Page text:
Accessing font alternates in Photoshop

cdaniel's picture

I have Photoshop 7 and Win XP, but am not very experienced in PS. I just downloaded the Bickham Script Pro from Adobe. In Photoshop, I did some type in the regular characters, but I cannot find how to access the alternate characters for this font. Adobe wants $39.95 to answer the question, so I hope to get help here. The dropdown next to the right of the font box says "regular" and there are no other options to select.

Thomas Phinney's picture

Yes. I can't remember how many OpenType features were supported in Photoshop 7, though. Conveniently, the chart I put in the back of the Adobe OpenType User Guide covers this, and the user guide explains a lot about how these features work.

Currently found at:
<http://store.adobe.com/type/browser/pdfs/otguide.pdf>

Cheers,

T

cdaniel's picture

Hmmm, not seeing any little triangle in the upper right of the character palette. And, this link no longer works: http://store.adobe.com/type/browser/pdfs/otguide.pdf

Frank Jonen's picture

finally we got picture evidence that typophile is powered by Photoshop CS!

But seriously, why is the glyph window missing from Photoshop CS that is used in InDesign and Illustrator? What about the so praised application interface consistency of Adobe?

Thomas Phinney's picture

Dang cap-sensitive URLs. I copied and pasted it but it got transformed en route. Gah.

Frank: InDesign was the first Adobe application to have the glyph palette. Illustrator adopted it in CS. Perhaps Photoshop will grab it in the future.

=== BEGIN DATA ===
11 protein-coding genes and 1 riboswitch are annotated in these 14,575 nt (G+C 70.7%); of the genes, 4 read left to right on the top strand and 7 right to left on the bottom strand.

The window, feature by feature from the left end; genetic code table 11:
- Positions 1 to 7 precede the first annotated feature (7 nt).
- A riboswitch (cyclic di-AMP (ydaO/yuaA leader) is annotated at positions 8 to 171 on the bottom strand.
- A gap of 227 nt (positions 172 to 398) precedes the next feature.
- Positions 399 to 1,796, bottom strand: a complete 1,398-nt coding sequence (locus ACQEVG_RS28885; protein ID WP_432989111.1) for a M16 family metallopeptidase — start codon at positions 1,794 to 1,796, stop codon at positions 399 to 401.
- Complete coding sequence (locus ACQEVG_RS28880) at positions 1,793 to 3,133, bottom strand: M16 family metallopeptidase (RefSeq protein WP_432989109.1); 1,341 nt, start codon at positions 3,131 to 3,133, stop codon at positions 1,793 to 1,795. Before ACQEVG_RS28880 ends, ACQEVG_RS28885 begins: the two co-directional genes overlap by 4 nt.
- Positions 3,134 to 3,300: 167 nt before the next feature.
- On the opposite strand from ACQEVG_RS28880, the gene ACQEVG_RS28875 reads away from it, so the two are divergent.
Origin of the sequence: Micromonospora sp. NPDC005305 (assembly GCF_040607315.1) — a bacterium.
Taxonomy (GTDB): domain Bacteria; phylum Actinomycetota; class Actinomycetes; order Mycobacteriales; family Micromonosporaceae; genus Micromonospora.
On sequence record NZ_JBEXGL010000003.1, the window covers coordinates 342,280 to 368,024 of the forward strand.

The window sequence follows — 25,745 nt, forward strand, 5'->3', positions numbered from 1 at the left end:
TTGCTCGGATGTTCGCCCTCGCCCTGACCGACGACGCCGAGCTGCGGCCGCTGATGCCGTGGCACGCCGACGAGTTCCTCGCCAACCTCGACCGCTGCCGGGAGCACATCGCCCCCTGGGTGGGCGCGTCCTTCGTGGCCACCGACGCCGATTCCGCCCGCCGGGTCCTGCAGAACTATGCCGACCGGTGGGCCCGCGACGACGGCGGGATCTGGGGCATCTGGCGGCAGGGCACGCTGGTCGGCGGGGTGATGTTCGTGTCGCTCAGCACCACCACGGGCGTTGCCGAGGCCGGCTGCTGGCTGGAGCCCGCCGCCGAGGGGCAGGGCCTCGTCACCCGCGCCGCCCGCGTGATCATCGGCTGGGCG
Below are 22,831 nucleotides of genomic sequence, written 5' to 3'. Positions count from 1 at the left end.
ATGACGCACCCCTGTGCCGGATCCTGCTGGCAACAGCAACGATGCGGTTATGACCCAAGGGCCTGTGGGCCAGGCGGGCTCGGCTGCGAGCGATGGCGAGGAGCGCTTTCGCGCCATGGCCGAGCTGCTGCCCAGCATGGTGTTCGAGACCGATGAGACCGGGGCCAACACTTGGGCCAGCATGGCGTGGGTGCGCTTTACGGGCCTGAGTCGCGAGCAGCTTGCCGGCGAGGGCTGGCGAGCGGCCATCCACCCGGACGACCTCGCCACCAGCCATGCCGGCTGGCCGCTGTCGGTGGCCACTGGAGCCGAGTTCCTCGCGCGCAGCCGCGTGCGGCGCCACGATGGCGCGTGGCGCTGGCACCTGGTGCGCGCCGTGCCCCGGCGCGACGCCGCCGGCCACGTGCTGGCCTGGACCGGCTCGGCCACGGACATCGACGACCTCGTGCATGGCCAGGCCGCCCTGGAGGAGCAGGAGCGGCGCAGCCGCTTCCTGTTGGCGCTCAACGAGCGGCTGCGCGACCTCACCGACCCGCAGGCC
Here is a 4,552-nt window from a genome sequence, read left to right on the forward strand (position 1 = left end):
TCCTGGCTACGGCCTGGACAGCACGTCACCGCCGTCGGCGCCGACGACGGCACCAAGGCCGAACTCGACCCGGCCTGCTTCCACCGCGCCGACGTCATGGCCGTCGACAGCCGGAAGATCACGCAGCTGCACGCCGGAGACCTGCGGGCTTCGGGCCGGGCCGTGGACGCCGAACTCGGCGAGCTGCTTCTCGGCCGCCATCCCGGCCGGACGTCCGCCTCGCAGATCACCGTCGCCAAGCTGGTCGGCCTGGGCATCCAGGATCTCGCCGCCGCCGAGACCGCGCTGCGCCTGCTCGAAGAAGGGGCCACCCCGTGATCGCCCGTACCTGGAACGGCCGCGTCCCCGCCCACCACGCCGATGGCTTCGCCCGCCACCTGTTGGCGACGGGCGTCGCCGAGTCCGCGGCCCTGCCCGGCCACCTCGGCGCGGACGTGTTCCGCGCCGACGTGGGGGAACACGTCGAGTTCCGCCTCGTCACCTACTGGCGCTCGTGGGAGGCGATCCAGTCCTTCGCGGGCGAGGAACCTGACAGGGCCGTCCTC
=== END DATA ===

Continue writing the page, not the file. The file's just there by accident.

T

karenhuang's picture

Is there really no way I can access Bickam Pro's alternate characters in Photoshop CS?

ralf h.'s picture

If the alternate characters have a Unicode value you can copy and paste them from Adobe Illustrator or the character palette of Windows (look for Private Use Area).

Ralf

karenhuang's picture

oh. I'm on os x but i'll try that with illustrator... PS should really address this.

twardoch's picture

On OS X, you can use the system Character Palette which works just like the Illustrator glyph palette. Only better in some areas :)

A.

paul d hunt's picture

what i want to know is why photoshop handles OT features so much differently from InDesign & Illustrator. When you switch on the "swash" feature in InD, you get swsh+cswh. In Photoshop you can't access the cswh feature. In InD the "discressionary ligatures" switches on dlig+hlig. In Photoshop you only get the dlig tag applied. this drives me batty. does anyone else have any additional pitfalls i should avoid when writing OT code where the Photoshop programmers were not on the same page as the InD team???

antiphrasis's picture

Paul,

I'm curious, is this CS1 or CS2?

twardoch's picture

Paul,

Photoshop and Illustrators programmers work in San Jose while InDesign programmers work in Seattle. So they never even get a chance to meet for lunch :)

If you look at Creative Suite 2, you will notice that the user interfaces of Photoshop and Illustrator look alike (e.g. the way the new WYSIWYG font menus were implemented) but InDesign's UI looks totally different.

A.

karenhuang's picture

Yep, I agree with Paul. I'm still on CS1 and OS X. And using the character palette does not allow me to past the glyph into Photoshop. There's a small note that says, "Current application does not support glyph variant."

Miss Tiffany's picture

Isn't that under the little triangle which is on the top-right corner of the character palette?

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